Unique function IDs

Hi everyone.

I’m trying to create an Elm-like desktop GUI with the same three components as The Elm Architecture. (A model storing application data, a view function that displays what is in the model and an update function that returns a new model.)

Here is a short usage example (can easily be git-cloned and run on your local machine) to help explain what I’m trying to do.

The run_app function that takes a view and a model is implemented with a recursive loop (display the view to the screen, update the model if needed and then call itself with the same view-function and the new model).

The view-function just contains further functions describing the UI (like Rect.widget).

The problem is that some controls like an indeterminate progress bar (as in the example) need to be stateful (the current position is state) and I’m trying to implement a non-verbose way of uniquely identifying each control.

The progress bar example takes a key (just an integer that the library auto-increments each time) to uniquely identify each control. This key has to be generated outside the view-function or else a new key is generated each time (losing state).

I was wondering if anyone had any better ideas to achieve the same goal (uniquely tracking each stateful control with an ID). Function equality can’t work because the model might modify some property of the function as in the second example.

Appreciate any help.

(I didn’t know how to express the topic in a succinct and accurate way which is the reason for the inaccurate title.)

How about letting users pass in a unique key? This way you don’t need to worry about it, let the library user take care of it. This paradigm works quite well in HTML and React land.

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Thanks; I think that’s an approach worth considering.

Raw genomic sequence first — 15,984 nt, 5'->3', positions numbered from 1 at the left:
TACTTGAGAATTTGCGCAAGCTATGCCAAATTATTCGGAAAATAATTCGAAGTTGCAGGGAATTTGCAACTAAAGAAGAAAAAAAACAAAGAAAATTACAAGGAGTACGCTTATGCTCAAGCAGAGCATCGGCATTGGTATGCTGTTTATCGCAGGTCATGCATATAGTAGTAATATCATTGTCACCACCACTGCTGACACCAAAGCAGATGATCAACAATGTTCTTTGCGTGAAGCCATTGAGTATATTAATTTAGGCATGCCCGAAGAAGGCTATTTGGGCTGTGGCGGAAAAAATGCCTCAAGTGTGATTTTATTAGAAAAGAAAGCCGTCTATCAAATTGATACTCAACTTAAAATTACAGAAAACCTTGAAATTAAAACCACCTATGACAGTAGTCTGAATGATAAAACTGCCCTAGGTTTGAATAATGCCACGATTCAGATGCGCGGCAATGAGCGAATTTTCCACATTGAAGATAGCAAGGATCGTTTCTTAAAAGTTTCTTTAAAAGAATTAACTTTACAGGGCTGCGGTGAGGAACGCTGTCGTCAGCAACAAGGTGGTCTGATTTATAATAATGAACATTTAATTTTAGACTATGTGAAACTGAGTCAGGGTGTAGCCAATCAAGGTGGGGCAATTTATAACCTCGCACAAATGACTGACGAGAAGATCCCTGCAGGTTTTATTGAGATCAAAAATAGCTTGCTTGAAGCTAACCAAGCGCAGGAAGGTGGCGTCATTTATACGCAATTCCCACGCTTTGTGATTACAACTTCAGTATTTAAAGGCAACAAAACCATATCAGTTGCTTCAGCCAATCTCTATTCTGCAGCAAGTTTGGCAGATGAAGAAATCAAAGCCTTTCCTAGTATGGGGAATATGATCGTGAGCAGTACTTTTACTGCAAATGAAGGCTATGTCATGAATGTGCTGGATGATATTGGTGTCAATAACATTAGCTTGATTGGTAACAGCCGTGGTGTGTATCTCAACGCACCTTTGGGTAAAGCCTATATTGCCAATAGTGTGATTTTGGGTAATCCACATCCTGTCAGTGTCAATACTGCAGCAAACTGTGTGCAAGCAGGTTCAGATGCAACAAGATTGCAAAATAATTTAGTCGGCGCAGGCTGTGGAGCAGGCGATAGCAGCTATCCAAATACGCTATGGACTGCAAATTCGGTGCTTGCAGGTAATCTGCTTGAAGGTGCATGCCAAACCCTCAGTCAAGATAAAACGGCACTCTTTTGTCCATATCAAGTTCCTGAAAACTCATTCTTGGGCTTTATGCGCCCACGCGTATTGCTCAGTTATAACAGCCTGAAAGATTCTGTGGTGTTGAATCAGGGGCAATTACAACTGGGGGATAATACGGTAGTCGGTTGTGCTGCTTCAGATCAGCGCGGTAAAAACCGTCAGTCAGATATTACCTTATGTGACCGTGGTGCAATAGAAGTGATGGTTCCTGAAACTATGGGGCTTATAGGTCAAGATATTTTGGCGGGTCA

I thought it might be bad for modularity because the user might give the same key to two components, but I can provide some helpers to “provide a new context” and that should work well.

Will refactor the progress bars to use this method. Thanks again.

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The immediate mode GUI community (including React) has a long history of using optional identifiers to preserve widget internal state. This only works if maintaining the widget’s identifier is easier than storing its internal state in the model. As a result, those libraries defines adhoc rules to offer flexibility in “how unique” the identifiers really are (by implicitly looking at parent identifiers, or draw order, etc). This is worth looking into for inspiration as they have spent a long time thinking about it! I think this works well on small examples, but one has to be very familiar with the rules for more advanced situations involving dynamic collection of widgets (or risk loosing state). React notoriously disallow reparenting a widget for example.

The Elm Architecture clearly cheats on this aspect: a text input is expected to maintain the cursor position / selection, yet this internal state doesn’t have to be passed and updated from the model. It would extremely inconvenient if it did! But since TEA can’t explain how this magic works, user-defined widgets don’t have the same luxury as primitive widgets and so their internal state must leak everywhere.

I find this question super interesting from a purely functional design point of view, and I have a personal take on the subject – which is far from being usable – but there’s a playground tutorial available to experiment with :slight_smile: It’s not too far away from what TEA advocates, but the view and update function are bundled together to define the type of widgets:

type 'model widget =
  { view : 'model -> image
  ; update : event -> 'model -> 'model
  } (* for some [image] and [event] type defined by the GUI impl *)

This is a bit less straightforward to use than first-order toplevel functions like TEA, but it has the advantage of keeping the view and update function in sync automatically. We can combine widgets together, etc, and it’s pretty concise (at the cost of point-free style).

To explain how this allows for inner state in widgets, consider how we would define a “stateful” function in a purely functional way. For example, a function that counts the number of call that were made. Since we can’t do magical side effects to acquire the state, it follows that the previous state has to be passed as an argument and that the new state will be produced as a result:

let view_counter input state =
  let output = Printf.sprintf "input is %S and state is %i" input state in
  let new_state = state + 1 in